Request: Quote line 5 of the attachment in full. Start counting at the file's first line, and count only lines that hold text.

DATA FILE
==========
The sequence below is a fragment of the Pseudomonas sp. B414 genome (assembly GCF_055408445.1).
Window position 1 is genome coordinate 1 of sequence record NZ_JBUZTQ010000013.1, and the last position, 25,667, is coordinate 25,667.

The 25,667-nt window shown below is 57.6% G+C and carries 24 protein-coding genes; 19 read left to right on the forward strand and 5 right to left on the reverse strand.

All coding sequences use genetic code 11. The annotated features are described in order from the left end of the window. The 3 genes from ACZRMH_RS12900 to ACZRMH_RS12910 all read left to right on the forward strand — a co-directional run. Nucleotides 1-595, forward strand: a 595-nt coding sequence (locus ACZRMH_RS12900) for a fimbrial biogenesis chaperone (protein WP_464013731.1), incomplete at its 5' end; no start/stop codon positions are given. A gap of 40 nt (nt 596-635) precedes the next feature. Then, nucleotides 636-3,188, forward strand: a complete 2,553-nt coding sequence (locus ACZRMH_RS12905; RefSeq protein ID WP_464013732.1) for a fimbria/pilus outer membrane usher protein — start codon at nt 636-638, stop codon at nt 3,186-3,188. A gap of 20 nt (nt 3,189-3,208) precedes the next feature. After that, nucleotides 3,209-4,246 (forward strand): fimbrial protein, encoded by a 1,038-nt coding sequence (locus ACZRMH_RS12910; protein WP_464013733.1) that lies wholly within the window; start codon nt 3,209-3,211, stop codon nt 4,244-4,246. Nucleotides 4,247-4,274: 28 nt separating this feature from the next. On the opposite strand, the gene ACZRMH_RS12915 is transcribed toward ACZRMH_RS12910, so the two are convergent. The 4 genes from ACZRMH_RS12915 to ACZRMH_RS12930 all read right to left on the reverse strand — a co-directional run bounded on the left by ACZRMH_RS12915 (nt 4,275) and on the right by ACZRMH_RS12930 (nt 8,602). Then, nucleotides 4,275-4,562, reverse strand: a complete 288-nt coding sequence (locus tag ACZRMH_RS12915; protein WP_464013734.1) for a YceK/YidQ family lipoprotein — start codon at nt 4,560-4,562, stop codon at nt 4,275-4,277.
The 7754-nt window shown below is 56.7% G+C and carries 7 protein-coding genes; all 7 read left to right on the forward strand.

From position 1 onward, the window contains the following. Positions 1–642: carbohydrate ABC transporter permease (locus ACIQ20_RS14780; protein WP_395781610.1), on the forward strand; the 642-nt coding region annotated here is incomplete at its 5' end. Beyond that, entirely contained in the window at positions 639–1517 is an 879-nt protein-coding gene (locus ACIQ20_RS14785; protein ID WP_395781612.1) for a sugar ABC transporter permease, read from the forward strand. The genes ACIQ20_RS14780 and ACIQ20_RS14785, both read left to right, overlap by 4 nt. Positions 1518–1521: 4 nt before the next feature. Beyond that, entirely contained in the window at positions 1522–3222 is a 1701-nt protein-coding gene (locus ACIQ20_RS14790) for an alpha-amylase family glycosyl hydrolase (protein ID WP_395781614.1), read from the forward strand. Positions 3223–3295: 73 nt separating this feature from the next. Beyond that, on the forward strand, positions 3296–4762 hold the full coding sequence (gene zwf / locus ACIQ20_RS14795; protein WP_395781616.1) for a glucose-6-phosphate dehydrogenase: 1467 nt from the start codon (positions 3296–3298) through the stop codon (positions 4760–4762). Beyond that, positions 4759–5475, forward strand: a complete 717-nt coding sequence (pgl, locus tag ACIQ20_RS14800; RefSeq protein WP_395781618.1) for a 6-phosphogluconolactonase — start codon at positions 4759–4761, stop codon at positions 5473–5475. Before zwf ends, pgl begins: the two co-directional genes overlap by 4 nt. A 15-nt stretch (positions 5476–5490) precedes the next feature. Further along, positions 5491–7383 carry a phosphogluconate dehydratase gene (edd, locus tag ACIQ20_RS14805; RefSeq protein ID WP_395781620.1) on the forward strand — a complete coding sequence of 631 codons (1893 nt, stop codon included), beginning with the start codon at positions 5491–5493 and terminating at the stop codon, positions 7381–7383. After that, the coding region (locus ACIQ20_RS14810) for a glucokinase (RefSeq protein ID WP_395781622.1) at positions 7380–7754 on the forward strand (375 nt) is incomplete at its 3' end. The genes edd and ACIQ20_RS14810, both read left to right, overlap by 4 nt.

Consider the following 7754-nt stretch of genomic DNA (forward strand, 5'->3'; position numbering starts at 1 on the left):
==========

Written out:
The 7754-nt window shown below is 56.7% G+C and carries 7 protein-coding genes; all 7 read left to right on the forward strand.